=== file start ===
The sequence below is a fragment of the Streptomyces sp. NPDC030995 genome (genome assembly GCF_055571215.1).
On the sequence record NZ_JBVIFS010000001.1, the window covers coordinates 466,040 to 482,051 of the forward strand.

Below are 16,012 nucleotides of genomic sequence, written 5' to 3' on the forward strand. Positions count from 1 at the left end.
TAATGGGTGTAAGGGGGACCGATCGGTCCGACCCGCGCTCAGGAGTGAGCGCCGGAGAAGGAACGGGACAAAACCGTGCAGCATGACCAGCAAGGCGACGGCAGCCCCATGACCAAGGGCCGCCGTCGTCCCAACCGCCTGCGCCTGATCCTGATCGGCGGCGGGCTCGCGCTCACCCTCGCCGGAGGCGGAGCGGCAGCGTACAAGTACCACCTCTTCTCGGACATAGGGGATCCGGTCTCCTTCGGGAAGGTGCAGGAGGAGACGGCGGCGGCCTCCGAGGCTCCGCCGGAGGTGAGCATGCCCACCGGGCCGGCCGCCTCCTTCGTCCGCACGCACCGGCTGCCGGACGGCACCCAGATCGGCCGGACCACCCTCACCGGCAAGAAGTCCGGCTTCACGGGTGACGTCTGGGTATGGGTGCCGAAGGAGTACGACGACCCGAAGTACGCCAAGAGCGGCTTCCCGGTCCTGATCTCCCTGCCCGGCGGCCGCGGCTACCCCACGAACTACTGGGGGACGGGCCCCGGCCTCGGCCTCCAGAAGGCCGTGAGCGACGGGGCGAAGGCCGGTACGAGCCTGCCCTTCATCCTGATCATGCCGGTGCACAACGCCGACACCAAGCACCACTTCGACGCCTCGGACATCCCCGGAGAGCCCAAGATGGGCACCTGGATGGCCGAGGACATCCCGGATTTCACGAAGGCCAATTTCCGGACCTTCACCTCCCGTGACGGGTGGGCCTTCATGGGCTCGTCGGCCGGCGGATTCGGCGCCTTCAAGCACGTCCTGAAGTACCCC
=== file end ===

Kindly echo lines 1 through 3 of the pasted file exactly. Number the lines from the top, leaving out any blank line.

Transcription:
The sequence below is a fragment of the Streptomyces sp. NPDC030995 genome (genome assembly GCF_055571215.1).
On the sequence record NZ_JBVIFS010000001.1, the window covers coordinates 466,040 to 482,051 of the forward strand.

Below are 16,012 nucleotides of genomic sequence, written 5' to 3' on the forward strand. Positions count from 1 at the left end.